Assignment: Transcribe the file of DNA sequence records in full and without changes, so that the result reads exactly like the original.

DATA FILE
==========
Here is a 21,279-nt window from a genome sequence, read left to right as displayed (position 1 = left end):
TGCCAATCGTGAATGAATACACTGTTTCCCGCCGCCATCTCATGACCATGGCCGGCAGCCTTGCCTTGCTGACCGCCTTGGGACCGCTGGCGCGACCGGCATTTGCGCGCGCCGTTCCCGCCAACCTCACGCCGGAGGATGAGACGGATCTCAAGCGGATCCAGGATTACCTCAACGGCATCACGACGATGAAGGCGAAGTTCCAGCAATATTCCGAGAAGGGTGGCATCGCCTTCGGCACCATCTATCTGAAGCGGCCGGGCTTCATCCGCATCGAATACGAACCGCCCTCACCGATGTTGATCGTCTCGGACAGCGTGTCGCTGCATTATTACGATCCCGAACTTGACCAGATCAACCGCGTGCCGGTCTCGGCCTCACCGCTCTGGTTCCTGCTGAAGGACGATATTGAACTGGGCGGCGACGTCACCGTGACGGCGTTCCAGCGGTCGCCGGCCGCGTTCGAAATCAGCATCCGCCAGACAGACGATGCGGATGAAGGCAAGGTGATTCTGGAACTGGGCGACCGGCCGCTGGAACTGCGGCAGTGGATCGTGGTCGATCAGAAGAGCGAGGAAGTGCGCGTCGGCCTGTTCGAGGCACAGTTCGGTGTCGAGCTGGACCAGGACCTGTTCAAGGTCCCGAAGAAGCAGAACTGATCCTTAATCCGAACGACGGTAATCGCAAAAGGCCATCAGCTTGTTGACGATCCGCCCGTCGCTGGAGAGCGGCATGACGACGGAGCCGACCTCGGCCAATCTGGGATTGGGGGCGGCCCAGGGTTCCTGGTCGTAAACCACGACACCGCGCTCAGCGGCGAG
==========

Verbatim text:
Here is a 21,279-nt window from a genome sequence, read left to right as displayed (position 1 = left end):
TGCCAATCGTGAATGAATACACTGTTTCCCGCCGCCATCTCATGACCATGGCCGGCAGCCTTGCCTTGCTGACCGCCTTGGGACCGCTGGCGCGACCGGCATTTGCGCGCGCCGTTCCCGCCAACCTCACGCCGGAGGATGAGACGGATCTCAAGCGGATCCAGGATTACCTCAACGGCATCACGACGATGAAGGCGAAGTTCCAGCAATATTCCGAGAAGGGTGGCATCGCCTTCGGCACCATCTATCTGAAGCGGCCGGGCTTCATCCGCATCGAATACGAACCGCCCTCACCGATGTTGATCGTCTCGGACAGCGTGTCGCTGCATTATTACGATCCCGAACTTGACCAGATCAACCGCGTGCCGGTCTCGGCCTCACCGCTCTGGTTCCTGCTGAAGGACGATATTGAACTGGGCGGCGACGTCACCGTGACGGCGTTCCAGCGGTCGCCGGCCGCGTTCGAAATCAGCATCCGCCAGACAGACGATGCGGATGAAGGCAAGGTGATTCTGGAACTGGGCGACCGGCCGCTGGAACTGCGGCAGTGGATCGTGGTCGATCAGAAGAGCGAGGAAGTGCGCGTCGGCCTGTTCGAGGCACAGTTCGGTGTCGAGCTGGACCAGGACCTGTTCAAGGTCCCGAAGAAGCAGAACTGATCCTTAATCCGAACGACGGTAATCGCAAAAGGCCATCAGCTTGTTGACGATCCGCCCGTCGCTGGAGAGCGGCATGACGACGGAGCCGACCTCGGCCAATCTGGGATTGGGGGCGGCCCAGGGTTCCTGGTCGTAAACCACGACACCGCGCTCAGCGGCGAG